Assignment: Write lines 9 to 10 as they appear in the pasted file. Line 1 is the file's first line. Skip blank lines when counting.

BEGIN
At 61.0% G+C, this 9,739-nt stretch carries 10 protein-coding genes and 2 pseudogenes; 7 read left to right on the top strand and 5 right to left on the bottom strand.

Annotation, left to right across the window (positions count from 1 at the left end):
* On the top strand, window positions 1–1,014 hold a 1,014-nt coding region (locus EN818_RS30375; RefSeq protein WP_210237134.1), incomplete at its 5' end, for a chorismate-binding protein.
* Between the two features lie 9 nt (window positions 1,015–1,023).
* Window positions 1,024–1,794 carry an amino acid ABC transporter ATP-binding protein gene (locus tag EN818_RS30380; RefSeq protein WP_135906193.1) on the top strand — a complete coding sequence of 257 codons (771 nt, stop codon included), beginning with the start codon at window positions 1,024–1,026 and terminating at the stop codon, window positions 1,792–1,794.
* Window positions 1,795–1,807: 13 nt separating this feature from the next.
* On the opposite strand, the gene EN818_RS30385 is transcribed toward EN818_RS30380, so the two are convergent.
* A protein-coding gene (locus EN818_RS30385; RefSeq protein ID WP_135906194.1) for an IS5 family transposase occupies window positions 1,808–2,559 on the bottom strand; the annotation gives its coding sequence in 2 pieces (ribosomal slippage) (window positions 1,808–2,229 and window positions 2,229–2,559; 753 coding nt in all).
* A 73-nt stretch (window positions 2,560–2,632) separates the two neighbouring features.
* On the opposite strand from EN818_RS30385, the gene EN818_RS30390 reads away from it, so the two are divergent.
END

* A 73-nt stretch (window positions 2,560–2,632) separates the two neighbouring features.
* On the opposite strand from EN818_RS30385, the gene EN818_RS30390 reads away from it, so the two are divergent.